How Do You Know if You’re Operating in Black-and-White Mode?
In the interest of becoming more aware of your habits and thinking, let’s find out if you, too, could benefit from becoming more flexible. Take this quiz to assess your own tendency toward black-and-white thinking.
Note: Respond “yes” if the answer holds true 50% of the time or more, and “no” if the answer holds true less than 50% of the time.
- At the gut level, do you tend to judge decisions or people’s actions immediately as either “right” or “wrong”? Yes___ No___
- Do you quickly and instinctually look at situations that arise at work as either “good” or “bad”? Yes___ No___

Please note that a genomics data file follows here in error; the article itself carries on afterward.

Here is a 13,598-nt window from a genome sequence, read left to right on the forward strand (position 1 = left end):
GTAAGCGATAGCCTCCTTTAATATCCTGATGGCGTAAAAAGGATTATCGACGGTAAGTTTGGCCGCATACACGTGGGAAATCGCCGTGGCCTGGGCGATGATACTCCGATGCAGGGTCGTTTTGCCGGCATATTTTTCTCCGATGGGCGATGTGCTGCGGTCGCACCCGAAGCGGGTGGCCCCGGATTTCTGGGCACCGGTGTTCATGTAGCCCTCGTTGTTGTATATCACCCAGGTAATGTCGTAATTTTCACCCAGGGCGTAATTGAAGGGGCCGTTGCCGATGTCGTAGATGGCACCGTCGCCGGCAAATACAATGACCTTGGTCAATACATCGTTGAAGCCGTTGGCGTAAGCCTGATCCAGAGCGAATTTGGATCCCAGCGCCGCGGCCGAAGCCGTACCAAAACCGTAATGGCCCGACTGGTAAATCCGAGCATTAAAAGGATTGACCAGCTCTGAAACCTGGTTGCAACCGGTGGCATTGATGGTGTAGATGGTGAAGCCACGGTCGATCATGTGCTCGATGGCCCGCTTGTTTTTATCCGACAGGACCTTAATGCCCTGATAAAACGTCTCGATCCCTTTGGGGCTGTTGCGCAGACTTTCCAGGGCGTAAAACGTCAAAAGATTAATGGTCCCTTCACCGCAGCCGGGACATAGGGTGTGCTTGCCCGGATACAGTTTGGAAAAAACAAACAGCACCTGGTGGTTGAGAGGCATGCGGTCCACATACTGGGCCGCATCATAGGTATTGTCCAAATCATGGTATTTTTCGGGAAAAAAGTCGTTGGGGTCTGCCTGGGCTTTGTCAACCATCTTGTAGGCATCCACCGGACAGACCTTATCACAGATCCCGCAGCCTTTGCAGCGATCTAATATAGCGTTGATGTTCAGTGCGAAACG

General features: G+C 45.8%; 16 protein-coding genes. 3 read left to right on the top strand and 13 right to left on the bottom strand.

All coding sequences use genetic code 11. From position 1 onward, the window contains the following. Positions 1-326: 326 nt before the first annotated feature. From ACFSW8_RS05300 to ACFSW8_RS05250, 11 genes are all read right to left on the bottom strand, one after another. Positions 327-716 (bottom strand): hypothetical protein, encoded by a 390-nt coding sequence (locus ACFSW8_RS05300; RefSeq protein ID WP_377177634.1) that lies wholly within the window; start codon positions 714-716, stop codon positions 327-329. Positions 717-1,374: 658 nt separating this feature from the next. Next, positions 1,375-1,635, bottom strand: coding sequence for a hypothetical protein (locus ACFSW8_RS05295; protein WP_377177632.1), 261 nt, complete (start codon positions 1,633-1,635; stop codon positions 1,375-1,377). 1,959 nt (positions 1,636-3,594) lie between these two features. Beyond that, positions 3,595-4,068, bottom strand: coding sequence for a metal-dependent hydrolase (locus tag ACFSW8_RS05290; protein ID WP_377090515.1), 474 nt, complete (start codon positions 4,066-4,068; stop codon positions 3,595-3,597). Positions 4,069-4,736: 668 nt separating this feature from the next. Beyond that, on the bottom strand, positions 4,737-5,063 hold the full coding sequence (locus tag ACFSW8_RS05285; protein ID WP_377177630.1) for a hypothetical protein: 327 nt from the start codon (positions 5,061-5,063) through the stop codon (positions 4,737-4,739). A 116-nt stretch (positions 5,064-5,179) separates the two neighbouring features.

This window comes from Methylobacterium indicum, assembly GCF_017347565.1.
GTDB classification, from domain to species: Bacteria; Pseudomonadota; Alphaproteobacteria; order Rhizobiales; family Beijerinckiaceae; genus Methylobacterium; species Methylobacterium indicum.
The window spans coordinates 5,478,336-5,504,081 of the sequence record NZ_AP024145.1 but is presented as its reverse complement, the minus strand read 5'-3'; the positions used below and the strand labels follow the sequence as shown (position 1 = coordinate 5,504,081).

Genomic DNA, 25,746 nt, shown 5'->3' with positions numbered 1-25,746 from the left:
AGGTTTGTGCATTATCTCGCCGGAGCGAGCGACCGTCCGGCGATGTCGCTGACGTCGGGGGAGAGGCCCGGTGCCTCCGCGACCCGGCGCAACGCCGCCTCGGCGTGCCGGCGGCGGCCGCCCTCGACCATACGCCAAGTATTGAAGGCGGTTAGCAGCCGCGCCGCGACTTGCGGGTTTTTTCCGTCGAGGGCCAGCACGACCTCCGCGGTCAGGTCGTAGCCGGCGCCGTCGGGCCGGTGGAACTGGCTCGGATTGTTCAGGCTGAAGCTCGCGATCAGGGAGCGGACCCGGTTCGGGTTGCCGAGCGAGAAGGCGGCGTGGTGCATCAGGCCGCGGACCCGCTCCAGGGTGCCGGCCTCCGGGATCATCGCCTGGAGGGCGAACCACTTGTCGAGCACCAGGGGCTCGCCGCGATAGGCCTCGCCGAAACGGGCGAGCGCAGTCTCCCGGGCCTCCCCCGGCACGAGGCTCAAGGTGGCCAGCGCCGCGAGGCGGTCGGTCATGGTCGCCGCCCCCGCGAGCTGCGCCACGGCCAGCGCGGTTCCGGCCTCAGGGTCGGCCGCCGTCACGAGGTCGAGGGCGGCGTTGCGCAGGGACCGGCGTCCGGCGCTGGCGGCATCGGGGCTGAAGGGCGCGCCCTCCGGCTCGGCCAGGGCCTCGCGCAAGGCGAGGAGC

- Do you view other people or their choices as either “strong” or “weak,” with no in-between? Yes___ No___
- Do you find yourself labeling colleagues who agree with you as “smart” and those who disagree with you as “stupid” or at least “less competent”? Yes___ No___
- Do you typically think in terms of either “success” or “failure,” viewing failure as a catastrophic event? Yes___ No___
- Do you rely primarily on previous experience to make judgments—not only about colleagues and their behaviors, but about whether a decision is right? Yes___ No___
- Do you find yourself so pressed for time that you resort to quick choices based on what’s been done in the past, without pausing to assess the specifics of the current situation? Yes___ No___
- Do you find yourself frequently defending decisions by saying, “Well, that’s the way it’s been done before”? Yes___ No___